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Two-thirds of all excess deaths this year have been directly driven by the pandemic, according to findings.
The totality of coronavirus 2019 (COVID-19) is a difficult metric to distinguish, but measures of US patient health outcomes during the height of the pandemic depict an unprecedented burden.
New data from a research letter showed that US deaths per month—a commonly consistent rate—increased by 20% from March-July this year. COVID-19 was a documented cause of death in two-thirds of these excess cases.
The findings, from investigators at Virginia Commonwealth University School of Medicine and Yale School of Public Health, also showed excess deaths were highly concentrated from regions first impacted by the pandemic, and occurred mostly in a matter of weeks.
Steven H. Woolf, MD, MPH, and Derek A. Chapman, PhD, of Virginia Commonwealth, and Roy T. Sabo, PhD, of Yale, sought to update previous analysis which showed COVID-19 was cited in just 65% of excess deaths in March-April from this year, while non-coronavirus causes of deaths increased sharply in the 5 states reporting the most COVID-19 deaths.
They aimed to contribute a fuller understanding of recent US excess deaths through August 1 of this year, with an estimate of excess death totals plus an exploration of its temporal relationship with state-by-state lifts of COVID-19 restriction.
“Previous studies of excess deaths (the gap between observed and expected deaths) during the COVID-19 pandemic found that publicly reported COVID-19 deaths underestimated the full death toll, which includes documented and undocumented deaths from the virus and non–COVID-19 deaths caused by disruptions from the pandemic,” they wrote.
The team used death data for 2014-2020 and national population counts from the National Center for Health Statistics and US Census Bureau. Death counts from March 1 – August 1 of this year were taken from provisional, unweighted data released in early September. Two states (Connecticut, North Carolina) were omitted due to missing data.
COVID-19 deaths were defined as any death which cited the virus as an underlying or contributing cause. Deaths unrelated to COVID-19 were available for underlying causes of death, including Alzheimer disease, cardiovascular disease, and 10 other grouped causes, defined elsewhere.
Woolf and colleagues calculated the total of consecutive weeks during which 90% of excess deaths occurred (ED90) in order to estimate epidemic curve dispersion per state.
From March 1 – August 1, investigators observed 1,333,561 excess deaths in the US—a 20% increase over the estimated expected 1.1 million deaths (1,111,031; 95% CI, 1,110,364 – 1,111,697).
Of the 225,530 estimated excess deaths, 150,541 (67%) were attributed to COVID-19. The 3 states to account for 30% of all excess deaths in this period—New Jersey, New York, and Massachusetts—also reported the shortest epidemics (ED90 <10 weeks).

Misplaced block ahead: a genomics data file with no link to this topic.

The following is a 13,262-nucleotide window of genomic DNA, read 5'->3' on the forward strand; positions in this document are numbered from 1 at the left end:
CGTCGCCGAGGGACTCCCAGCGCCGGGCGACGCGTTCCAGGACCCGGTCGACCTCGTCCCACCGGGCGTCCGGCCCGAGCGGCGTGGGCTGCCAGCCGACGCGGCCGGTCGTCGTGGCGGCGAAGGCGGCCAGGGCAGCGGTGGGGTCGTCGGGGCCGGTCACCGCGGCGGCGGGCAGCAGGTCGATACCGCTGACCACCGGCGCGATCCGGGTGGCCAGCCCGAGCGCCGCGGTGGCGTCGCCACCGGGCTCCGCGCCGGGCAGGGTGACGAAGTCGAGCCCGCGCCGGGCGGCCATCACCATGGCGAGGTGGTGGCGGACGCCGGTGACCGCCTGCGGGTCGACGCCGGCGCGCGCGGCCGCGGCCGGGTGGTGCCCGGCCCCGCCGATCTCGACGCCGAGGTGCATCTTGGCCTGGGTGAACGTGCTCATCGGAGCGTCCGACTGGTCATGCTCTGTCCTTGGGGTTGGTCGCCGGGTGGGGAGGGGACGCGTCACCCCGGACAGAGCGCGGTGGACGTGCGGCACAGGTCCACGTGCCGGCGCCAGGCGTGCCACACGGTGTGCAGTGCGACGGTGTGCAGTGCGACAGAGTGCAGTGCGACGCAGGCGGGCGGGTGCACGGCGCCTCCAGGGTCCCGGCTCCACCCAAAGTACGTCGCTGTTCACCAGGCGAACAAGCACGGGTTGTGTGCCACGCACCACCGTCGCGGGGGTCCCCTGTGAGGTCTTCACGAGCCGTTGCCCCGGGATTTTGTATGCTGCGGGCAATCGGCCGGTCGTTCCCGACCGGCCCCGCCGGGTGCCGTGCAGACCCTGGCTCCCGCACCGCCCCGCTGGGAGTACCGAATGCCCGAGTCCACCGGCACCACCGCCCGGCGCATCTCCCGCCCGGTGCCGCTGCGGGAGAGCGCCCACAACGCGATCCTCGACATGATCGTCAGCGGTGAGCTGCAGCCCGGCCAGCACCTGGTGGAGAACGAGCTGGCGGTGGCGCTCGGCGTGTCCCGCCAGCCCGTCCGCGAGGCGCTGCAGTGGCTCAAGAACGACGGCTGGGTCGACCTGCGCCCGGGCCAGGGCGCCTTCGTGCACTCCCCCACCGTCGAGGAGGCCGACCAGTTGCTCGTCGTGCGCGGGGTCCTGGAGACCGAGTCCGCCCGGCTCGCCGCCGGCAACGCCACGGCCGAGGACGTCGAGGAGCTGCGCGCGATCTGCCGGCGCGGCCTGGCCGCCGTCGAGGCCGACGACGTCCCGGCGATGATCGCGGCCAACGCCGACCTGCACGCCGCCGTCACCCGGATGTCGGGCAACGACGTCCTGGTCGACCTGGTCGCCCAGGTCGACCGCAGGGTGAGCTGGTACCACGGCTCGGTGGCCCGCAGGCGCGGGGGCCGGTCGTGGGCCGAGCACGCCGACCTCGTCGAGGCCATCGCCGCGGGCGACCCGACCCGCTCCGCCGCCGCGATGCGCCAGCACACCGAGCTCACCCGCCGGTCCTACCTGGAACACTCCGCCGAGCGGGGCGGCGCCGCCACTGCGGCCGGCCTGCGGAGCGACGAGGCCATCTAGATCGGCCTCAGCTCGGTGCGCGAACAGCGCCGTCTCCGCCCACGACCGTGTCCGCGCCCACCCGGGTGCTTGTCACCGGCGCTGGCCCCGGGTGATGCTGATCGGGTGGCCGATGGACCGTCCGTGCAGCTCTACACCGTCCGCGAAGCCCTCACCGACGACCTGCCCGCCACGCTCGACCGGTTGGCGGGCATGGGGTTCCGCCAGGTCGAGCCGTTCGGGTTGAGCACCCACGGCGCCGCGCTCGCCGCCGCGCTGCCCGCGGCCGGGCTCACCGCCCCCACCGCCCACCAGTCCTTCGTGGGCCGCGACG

The 10 observed states to have the greatest excess death rate per capita included:
Woolf and colleagues observed increases for cardiovascular disease mortality rates from late March to early April. They also noted 2 different spikes for Alzheimer disease and dementia-related deaths in the same time period, and then again from early June to late July.
Some states, they wrote, had more difficulty in containing community COVID-19 spread, which caused protracted excess deaths into the summer season.
“US deaths attributed to some noninfectious causes increased during COVID-19 surges,” they wrote. “Excess deaths attributed to causes other than COVID-19 could reflect deaths from unrecognized or undocumented infection with (SARS-CoV-2) or deaths among uninfected patients resulting from disruptions produced by the pandemic.”
In an editorial accompanying the findings, Harvey V. Fineberg, MD, PhD, of the Gordon and Betty Moore Foundation in Palo Alto, stressed the importance of understanding and distinguishing COVID-19’s contribution to both direct and indirect excess mortality. Anything from trepidation about receiving in-person care due to the pandemic, to undiagnosed underlying coronavirus influencing the burden of another infection could drive indirect mortality.
“Over time, further analyses of mortality patterns may illuminate the direct, indirect, and missed counts of deaths attributable to COVID-19,” Fineberg wrote. “If the winter months bring a combined increase in both COVID-19 and influenza, attribution of unassigned excess mortality between COVID-19 and influenza may be problematic.”
Despite research limitations including a reliance on provisional data and potential inaccuracies in death certificates, Woolf and colleagues concluded the pandemic has already left an indelible mark in national mortality rates.
The letter, “Excess Deaths From COVID-19 and Other Causes, March-July 2020,” was published online in JAMA.